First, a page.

The Auto Care Association reacted in support of the Supreme Court’s ruling April 5 in the Google v. Oracle case surrounding a decade-long copyright dispute over software.
“The Auto Care Association is pleased with the April 5 decision by the Supreme Court, which stated that application program interfaces are fair use for building compatible components,” said Aaron Lowe, senior vice president, regulatory and government affairs, Auto Care Association.
The case, Google v. Oracle as originally decided by a Federal Circuit Court, had found in favor of Oracle that Google had violated a software copyright when it copied a small part of the application program interfaces (API) code necessary to enable interoperability with programs for Google’s Android platform.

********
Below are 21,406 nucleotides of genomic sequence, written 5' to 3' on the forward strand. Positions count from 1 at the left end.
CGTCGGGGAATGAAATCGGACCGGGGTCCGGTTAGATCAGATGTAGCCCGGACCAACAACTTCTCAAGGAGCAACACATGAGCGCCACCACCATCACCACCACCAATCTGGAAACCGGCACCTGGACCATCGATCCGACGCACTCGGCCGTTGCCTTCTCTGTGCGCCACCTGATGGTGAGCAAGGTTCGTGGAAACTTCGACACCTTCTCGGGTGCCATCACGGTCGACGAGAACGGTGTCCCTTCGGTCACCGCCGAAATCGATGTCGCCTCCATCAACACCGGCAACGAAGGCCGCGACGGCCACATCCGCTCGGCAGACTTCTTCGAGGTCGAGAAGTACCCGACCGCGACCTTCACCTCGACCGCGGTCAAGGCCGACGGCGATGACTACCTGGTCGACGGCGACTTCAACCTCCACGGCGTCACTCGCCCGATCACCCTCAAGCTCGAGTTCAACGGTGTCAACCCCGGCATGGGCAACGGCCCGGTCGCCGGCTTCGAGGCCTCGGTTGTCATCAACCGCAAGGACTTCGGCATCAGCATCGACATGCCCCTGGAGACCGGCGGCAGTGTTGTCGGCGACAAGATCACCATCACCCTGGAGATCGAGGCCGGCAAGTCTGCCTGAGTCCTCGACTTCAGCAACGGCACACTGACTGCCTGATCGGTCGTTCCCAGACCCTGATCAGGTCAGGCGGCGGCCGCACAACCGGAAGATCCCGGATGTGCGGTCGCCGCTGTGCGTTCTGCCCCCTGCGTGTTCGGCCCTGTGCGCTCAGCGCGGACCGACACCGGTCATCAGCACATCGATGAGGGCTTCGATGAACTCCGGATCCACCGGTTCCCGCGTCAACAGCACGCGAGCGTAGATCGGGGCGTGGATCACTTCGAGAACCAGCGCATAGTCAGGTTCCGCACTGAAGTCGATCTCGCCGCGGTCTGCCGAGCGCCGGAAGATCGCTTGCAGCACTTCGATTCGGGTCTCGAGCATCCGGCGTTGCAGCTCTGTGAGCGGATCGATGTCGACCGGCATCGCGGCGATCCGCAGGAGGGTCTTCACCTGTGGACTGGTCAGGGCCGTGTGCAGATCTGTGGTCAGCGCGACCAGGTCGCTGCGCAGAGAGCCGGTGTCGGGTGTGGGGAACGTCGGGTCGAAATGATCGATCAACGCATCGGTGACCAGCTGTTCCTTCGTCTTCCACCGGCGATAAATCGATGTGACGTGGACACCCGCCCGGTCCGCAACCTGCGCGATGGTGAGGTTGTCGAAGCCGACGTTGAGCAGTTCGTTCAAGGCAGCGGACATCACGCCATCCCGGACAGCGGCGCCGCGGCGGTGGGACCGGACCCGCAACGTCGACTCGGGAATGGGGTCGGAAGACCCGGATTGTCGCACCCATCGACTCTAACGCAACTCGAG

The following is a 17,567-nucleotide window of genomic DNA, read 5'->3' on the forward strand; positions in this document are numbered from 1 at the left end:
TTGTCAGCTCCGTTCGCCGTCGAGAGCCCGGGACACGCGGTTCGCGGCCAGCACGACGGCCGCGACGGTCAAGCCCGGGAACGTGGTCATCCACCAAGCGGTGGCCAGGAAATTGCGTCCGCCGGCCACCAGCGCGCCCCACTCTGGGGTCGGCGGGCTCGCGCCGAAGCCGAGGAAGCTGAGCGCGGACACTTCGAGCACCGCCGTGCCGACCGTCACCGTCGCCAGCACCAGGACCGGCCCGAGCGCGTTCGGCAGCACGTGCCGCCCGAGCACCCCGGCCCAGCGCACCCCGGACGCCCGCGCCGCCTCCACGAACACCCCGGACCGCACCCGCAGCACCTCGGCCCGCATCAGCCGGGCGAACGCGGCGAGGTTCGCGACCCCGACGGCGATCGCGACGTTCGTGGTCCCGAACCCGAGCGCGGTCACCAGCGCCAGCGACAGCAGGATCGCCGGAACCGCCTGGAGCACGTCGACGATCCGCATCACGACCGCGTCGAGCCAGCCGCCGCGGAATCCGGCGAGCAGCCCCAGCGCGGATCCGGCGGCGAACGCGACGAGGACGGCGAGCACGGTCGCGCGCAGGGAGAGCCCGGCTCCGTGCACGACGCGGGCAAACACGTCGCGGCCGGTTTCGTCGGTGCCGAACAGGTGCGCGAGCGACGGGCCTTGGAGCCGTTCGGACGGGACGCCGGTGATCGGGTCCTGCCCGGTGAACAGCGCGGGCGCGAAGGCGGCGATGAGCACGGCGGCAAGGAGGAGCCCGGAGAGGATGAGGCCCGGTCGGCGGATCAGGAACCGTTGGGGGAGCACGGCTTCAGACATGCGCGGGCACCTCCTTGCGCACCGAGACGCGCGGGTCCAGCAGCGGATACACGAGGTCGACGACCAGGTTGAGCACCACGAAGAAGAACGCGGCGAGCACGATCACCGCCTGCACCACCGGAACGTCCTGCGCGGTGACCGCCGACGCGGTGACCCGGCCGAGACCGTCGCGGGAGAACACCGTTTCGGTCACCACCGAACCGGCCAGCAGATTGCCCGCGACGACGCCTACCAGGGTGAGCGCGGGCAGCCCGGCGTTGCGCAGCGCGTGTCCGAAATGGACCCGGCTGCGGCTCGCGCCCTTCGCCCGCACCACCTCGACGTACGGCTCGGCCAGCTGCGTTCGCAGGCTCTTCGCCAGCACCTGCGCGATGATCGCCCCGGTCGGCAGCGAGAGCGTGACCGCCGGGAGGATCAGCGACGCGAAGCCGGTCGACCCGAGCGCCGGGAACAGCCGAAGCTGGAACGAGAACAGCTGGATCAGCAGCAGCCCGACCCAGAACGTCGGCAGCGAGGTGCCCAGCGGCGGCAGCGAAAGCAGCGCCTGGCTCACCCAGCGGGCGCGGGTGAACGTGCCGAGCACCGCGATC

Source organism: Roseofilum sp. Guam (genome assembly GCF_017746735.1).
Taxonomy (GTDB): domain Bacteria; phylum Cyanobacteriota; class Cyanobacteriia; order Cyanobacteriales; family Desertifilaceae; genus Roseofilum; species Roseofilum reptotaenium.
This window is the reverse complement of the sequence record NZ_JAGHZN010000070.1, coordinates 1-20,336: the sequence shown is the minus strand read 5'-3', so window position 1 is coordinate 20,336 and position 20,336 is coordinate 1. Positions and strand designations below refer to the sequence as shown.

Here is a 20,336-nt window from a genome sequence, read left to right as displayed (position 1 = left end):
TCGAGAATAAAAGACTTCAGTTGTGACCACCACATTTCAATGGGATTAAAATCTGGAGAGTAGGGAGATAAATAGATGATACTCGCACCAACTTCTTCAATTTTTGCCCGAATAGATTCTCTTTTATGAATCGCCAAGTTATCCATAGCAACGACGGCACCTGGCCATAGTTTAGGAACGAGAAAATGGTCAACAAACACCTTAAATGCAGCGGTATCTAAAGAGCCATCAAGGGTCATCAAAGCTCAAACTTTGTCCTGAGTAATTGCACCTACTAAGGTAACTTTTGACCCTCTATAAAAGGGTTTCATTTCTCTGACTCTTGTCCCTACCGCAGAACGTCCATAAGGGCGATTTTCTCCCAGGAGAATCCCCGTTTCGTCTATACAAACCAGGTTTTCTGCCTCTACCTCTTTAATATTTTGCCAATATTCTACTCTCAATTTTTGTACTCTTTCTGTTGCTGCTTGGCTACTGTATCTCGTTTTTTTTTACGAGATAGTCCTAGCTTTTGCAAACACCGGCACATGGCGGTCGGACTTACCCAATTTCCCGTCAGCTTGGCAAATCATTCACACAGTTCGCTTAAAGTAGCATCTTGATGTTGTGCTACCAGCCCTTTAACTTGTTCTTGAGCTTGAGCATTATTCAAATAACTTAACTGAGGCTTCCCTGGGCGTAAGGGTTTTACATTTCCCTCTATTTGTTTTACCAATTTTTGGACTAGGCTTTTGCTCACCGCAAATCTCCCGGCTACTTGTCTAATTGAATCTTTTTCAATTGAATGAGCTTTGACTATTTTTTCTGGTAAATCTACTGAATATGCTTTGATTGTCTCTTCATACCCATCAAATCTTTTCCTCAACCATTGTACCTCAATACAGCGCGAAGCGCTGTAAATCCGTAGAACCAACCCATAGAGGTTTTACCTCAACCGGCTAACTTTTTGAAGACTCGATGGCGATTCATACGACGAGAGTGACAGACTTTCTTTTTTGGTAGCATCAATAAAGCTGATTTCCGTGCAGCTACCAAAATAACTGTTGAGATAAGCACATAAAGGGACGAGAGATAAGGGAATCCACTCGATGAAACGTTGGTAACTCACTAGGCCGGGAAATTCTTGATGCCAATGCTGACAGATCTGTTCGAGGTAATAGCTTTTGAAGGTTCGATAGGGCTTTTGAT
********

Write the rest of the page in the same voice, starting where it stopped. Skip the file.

The Auto Care Association, along with Static Control, filed an amicus brief Jan. 13, 2020, regarding the potential that if the lower court decision had been permitted to stand, it would severely limit the ability of aftermarket companies to produce compatible replacement parts for software-driven vehicles.
In its brief, the Auto Care Association emphasized auto parts manufacturers and remanufacturers often need to ensure their software is compatible with what is installed by the original equipment manufacturers: “While this Court consistently has interpreted intellectual property rights so as not to interfere with the public’s right to repair the chattels they own, the Federal Circuit opinion would allow OEMs to...